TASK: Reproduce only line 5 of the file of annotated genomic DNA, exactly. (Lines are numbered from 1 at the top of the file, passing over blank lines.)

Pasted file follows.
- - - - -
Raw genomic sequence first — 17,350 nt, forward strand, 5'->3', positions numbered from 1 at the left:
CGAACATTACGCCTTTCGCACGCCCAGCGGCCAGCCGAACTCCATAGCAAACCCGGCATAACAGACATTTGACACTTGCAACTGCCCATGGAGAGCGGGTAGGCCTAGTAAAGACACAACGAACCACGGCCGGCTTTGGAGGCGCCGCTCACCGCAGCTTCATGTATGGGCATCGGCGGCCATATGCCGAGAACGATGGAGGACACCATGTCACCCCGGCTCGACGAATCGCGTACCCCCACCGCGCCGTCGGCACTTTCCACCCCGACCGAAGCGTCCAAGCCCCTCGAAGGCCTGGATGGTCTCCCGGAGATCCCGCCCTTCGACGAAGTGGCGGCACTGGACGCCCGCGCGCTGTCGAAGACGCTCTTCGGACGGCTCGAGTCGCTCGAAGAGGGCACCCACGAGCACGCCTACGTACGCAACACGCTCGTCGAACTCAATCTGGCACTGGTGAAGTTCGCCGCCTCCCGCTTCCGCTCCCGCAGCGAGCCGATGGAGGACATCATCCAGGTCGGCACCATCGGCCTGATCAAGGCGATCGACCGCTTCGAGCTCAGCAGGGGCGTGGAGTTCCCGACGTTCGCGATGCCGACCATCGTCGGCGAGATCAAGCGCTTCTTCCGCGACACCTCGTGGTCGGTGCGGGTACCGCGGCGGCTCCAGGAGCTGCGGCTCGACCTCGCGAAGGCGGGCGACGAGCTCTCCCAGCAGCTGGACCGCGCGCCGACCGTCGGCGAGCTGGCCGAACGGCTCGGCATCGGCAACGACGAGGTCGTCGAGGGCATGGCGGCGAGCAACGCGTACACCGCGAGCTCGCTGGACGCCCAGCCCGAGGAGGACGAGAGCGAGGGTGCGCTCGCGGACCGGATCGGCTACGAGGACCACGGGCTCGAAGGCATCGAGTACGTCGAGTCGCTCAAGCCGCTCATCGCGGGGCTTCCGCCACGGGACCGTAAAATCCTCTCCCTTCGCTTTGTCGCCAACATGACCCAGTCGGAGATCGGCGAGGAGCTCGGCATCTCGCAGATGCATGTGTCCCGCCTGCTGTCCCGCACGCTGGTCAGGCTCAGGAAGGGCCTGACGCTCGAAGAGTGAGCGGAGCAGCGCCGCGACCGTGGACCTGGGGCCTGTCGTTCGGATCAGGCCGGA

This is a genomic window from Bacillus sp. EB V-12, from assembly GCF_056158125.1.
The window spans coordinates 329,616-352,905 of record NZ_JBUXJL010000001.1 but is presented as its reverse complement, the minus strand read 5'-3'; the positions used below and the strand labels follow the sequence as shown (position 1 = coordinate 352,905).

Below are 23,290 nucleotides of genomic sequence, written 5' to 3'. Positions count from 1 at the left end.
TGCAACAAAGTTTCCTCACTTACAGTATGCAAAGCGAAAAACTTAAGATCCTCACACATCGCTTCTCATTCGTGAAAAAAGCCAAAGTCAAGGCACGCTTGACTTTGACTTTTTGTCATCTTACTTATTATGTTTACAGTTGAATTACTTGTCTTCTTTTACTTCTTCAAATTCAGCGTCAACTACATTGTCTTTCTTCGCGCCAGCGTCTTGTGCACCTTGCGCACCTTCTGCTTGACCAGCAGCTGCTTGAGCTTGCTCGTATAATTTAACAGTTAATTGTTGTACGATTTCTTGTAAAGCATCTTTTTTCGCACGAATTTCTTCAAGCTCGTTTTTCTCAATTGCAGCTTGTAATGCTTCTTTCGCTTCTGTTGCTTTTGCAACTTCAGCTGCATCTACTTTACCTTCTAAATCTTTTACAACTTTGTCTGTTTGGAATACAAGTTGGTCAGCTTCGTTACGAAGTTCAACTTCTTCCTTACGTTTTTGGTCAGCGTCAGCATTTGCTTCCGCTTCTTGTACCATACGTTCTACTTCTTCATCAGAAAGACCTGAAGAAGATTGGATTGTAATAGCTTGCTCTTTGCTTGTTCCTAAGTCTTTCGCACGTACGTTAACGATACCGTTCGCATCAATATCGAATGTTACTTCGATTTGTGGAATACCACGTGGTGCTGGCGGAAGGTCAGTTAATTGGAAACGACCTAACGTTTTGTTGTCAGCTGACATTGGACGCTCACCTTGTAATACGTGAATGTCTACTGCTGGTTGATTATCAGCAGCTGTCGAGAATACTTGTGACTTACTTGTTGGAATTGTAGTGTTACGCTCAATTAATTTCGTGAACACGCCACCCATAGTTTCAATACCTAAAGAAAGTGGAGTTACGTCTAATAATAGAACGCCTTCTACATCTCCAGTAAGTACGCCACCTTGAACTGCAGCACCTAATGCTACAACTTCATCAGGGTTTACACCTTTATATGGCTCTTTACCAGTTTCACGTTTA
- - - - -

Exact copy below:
Below are 23,290 nucleotides of genomic sequence, written 5' to 3'. Positions count from 1 at the left end.